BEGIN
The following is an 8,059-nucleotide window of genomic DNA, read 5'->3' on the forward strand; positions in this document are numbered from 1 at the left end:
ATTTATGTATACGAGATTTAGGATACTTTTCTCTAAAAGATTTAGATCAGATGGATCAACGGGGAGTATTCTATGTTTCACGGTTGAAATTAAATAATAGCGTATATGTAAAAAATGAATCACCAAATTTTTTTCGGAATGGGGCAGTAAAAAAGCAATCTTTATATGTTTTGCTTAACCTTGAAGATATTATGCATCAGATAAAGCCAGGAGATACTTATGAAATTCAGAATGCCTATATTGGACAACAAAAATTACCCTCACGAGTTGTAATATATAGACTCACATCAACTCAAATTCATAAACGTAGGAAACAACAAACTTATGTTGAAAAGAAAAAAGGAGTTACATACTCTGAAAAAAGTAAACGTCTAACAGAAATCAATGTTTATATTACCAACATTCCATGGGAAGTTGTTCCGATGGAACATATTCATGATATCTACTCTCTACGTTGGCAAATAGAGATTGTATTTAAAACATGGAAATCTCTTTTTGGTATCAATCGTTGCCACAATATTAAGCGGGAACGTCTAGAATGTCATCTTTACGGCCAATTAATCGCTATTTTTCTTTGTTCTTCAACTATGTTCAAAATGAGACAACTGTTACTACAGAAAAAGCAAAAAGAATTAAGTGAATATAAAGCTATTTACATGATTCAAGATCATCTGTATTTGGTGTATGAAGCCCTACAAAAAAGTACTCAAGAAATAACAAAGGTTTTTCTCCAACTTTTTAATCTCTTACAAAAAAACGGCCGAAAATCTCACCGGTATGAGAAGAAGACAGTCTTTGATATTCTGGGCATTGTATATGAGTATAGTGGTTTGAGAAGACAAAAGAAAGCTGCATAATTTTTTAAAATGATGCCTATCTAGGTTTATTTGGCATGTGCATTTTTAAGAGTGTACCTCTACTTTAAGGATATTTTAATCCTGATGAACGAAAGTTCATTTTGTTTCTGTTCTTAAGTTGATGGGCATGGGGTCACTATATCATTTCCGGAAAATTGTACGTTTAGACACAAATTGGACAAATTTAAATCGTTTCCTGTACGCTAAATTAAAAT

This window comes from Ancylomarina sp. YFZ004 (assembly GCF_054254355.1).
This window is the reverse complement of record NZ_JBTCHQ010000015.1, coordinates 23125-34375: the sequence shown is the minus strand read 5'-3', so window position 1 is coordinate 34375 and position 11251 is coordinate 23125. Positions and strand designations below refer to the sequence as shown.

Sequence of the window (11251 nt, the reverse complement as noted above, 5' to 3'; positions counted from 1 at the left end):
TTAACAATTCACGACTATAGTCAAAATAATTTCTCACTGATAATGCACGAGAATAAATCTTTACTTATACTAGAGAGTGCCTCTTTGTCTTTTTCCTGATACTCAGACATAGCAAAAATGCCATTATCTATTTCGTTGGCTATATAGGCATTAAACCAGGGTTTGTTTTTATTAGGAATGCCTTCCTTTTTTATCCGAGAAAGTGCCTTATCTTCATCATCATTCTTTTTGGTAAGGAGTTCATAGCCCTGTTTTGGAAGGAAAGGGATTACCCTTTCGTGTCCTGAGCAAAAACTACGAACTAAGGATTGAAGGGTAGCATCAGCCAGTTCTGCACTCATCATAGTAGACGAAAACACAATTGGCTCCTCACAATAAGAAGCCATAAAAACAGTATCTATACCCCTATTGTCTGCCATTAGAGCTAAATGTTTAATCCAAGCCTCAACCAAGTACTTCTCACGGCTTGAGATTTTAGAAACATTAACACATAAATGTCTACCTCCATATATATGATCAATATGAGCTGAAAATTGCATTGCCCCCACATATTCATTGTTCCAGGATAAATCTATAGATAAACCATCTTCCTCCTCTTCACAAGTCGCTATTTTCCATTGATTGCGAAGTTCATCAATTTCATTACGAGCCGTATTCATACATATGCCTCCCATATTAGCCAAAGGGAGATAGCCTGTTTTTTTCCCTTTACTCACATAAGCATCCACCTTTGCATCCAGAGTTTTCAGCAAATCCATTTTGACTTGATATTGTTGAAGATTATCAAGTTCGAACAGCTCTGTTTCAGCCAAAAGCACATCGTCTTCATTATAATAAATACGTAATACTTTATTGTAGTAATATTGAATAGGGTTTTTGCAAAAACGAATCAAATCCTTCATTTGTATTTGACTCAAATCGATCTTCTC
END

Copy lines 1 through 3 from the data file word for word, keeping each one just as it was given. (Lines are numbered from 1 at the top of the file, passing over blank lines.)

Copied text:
The following is an 8,059-nucleotide window of genomic DNA, read 5'->3' on the forward strand; positions in this document are numbered from 1 at the left end:
ATTTATGTATACGAGATTTAGGATACTTTTCTCTAAAAGATTTAGATCAGATGGATCAACGGGGAGTATTCTATGTTTCACGGTTGAAATTAAATAATAGCGTATATGTAAAAAATGAATCACCAAATTTTTTTCGGAATGGGGCAGTAAAAAAGCAATCTTTATATGTTTTGCTTAACCTTGAAGATATTATGCATCAGATAAAGCCAGGAGATACTTATGAAATTCAGAATGCCTATATTGGACAACAAAAATTACCCTCACGAGTTGTAATATATAGACTCACATCAACTCAAATTCATAAACGTAGGAAACAACAAACTTATGTTGAAAAGAAAAAAGGAGTTACATACTCTGAAAAAAGTAAACGTCTAACAGAAATCAATGTTTATATTACCAACATTCCATGGGAAGTTGTTCCGATGGAACATATTCATGATATCTACTCTCTACGTTGGCAAATAGAGATTGTATTTAAAACATGGAAATCTCTTTTTGGTATCAATCGTTGCCACAATATTAAGCGGGAACGTCTAGAATGTCATCTTTACGGCCAATTAATCGCTATTTTTCTTTGTTCTTCAACTATGTTCAAAATGAGACAACTGTTACTACAGAAAAAGCAAAAAGAATTAAGTGAATATAAAGCTATTTACATGATTCAAGATCATCTGTATTTGGTGTATGAAGCCCTACAAAAAAGTACTCAAGAAATAACAAAGGTTTTTCTCCAACTTTTTAATCTCTTACAAAAAAACGGCCGAAAATCTCACCGGTATGAGAAGAAGACAGTCTTTGATATTCTGGGCATTGTATATGAGTATAGTGGTTTGAGAAGACAAAAGAAAGCTGCATAATTTTTTAAAATGATGCCTATCTAGGTTTATTTGGCATGTGCATTTTTAAGAGTGTACCTCTACTTTAAGGATATTTTAATCCTGATGAACGAAAGTTCATTTTGTTTCTGTTCTTAAGTTGATGGGCATGGGGTCACTATATCATTTCCGGAAAATTGTACGTTTAGACACAAATTGGACAAATTTAAATCGTTTCCTGTACGCTAAATTAAAAT

This window comes from Ancylomarina sp. YFZ004 (assembly GCF_054254355.1).